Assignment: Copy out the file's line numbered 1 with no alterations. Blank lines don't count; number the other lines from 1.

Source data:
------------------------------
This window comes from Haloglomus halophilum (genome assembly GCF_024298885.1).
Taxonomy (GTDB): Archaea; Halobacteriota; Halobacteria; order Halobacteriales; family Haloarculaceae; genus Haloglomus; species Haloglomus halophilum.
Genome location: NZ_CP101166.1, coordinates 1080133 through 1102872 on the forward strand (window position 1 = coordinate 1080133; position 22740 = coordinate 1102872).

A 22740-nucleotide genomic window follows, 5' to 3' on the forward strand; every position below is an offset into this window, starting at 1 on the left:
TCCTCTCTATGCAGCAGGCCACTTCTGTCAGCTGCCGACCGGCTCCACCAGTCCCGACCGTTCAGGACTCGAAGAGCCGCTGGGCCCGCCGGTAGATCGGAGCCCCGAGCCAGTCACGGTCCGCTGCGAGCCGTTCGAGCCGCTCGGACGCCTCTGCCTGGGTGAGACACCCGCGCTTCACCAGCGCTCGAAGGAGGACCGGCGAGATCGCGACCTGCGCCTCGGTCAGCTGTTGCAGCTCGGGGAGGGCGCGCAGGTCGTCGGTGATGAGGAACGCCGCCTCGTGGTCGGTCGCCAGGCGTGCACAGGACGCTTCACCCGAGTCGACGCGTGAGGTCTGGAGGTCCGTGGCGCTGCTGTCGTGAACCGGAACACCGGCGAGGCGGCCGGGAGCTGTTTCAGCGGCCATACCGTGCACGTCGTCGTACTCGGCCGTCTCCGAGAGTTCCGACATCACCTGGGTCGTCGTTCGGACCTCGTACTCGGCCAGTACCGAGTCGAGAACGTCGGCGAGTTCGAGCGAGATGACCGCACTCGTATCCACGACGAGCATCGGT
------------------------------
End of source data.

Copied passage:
This window comes from Haloglomus halophilum (genome assembly GCF_024298885.1).